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February 12th, 2015
What to Do if You Receive a Subpoena
The press has reported on an investigation by the New York County District Attorney's Office into whether New York-based art galleries and collectors are properly collecting and paying sales tax on art purchases. According to the press, several galleries have confirmed receipt of grand jury subpoenas requesting billing and shipping records related to art sales. Although the scope of this investigation is unclear, the District Attorney's Office conducted a similar investigation several years ago into sales tax practices in the art world. That investigation reportedly recouped tens of millions of dollars in unpaid taxes and fines.
Upon receiving a subpoena or being contacted by investigators, consider these practical pointers:
- You are not obligated to speak with investigators. Investigators from the District Attorney's Office may visit your premises either to serve a subpoena seeking business records, or to talk to you generally about your business practices. You are not obligated to speak to law enforcement personnel including investigators from the District Attorney's Office. Any statements to investigators -- even the most innocent -- can be used against you. Talk to an attorney experienced in handling criminal investigations before having a conversation with investigators.
- If you have questions, ask your lawyer. If you have any questions about a subpoena, save the questions for your lawyer. Don't ask the investigator serving the subpoena. You should assume that the service of a subpoena for your business records, including records relating to the payment and collection of sales tax, is a serious matter that may implicate you or your business and you should discuss any questions or concerns with your own lawyers.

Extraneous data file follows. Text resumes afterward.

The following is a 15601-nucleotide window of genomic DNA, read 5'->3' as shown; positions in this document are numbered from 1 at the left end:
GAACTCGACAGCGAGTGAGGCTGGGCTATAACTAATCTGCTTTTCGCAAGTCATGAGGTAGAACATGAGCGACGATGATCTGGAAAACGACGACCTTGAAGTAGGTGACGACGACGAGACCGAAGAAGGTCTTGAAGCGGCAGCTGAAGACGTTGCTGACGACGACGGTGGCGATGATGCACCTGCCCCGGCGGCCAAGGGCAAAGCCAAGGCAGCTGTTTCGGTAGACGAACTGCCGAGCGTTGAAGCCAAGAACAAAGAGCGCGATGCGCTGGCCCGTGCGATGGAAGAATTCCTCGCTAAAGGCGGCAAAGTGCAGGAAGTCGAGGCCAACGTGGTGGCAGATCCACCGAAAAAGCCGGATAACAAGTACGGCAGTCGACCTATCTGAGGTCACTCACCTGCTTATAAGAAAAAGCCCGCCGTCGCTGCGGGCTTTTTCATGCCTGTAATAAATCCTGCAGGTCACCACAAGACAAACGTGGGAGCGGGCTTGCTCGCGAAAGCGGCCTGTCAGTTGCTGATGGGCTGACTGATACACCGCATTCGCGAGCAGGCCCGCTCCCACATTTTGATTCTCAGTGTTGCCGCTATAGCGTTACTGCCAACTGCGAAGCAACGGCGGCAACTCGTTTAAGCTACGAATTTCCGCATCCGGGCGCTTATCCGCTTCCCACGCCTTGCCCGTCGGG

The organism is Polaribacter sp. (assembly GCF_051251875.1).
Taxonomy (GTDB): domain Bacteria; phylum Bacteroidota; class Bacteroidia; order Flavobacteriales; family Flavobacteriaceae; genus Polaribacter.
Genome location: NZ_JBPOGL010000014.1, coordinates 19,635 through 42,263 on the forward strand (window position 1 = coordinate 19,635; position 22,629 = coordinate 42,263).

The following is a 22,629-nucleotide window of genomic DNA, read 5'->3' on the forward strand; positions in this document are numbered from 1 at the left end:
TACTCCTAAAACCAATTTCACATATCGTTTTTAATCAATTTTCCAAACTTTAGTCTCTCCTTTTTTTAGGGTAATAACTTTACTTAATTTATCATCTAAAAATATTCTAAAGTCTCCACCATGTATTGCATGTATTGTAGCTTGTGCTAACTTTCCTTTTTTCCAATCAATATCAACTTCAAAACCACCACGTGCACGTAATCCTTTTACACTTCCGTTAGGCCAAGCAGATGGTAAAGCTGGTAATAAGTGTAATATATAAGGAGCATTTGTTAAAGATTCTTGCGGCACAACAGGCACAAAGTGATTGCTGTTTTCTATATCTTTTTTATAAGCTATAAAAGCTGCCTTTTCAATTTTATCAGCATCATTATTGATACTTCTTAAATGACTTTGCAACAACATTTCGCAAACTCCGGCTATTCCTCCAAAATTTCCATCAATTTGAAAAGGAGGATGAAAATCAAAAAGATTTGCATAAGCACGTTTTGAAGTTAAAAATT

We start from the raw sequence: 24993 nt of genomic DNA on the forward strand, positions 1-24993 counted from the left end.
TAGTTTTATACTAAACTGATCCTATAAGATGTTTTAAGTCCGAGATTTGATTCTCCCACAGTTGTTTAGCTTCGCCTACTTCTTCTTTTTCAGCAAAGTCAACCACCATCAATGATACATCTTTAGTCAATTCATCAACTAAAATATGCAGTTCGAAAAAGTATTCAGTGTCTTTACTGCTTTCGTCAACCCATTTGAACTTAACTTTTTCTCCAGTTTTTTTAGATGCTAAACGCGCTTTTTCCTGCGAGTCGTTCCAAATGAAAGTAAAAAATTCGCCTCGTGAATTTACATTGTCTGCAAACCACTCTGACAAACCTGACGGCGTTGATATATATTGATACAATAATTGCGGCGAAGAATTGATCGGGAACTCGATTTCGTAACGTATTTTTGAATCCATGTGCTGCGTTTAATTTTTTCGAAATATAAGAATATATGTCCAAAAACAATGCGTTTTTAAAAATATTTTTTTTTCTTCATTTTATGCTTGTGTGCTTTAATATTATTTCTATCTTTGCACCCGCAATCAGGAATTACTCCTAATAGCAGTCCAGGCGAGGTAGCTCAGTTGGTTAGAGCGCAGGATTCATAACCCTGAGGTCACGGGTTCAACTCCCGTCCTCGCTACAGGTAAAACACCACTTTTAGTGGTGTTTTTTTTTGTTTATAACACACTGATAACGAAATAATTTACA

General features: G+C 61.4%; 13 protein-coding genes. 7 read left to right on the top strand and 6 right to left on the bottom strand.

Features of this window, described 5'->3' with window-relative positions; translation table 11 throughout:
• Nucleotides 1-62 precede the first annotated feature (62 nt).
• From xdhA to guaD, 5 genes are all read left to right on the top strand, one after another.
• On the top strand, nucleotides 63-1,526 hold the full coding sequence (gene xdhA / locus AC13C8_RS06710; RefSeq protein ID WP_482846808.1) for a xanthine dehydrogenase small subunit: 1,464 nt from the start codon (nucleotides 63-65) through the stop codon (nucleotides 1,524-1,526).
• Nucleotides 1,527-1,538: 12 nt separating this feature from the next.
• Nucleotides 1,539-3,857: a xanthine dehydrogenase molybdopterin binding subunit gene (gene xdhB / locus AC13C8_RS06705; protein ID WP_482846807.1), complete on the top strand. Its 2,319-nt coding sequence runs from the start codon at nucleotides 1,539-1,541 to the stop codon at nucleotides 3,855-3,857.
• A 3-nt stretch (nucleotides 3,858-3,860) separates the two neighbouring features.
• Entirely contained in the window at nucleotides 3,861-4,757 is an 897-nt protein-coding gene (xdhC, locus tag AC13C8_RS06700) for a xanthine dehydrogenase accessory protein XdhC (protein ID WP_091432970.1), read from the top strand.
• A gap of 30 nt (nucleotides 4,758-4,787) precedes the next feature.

- Preserve records. Upon receipt of a subpoena, you should preserve all records until you can review them with your attorney. The deletion of any record, including deletions in the normal course of business, can be discovered and could be viewed as an attempt to cover up wrongdoing. As we all know, the cover-up may be worse than the crime.
- Do not discuss the investigation. Do not discuss the investigation or the receipt of a subpoena with anyone other than your attorney. Conversations with customers or employees or even with art consultants or accountants are not privileged and investigators can always ask such people to tell them about conversations that you initiated. Even the most innocuous comment can be misinterpreted. Do not discuss the subpoena or the investigation with anyone other than your lawyer.
If you have any questions about sales tax investigations or art-related legal issues, please contact Brian Maas at (212) 705-4836 or email@example.com, Amelia Brankov at (212) 826-5574 or firstname.lastname@example.org or any other member of the Frankfurt Kurnit Art Law Group or Securities Fraud & White Collar Defense Group.
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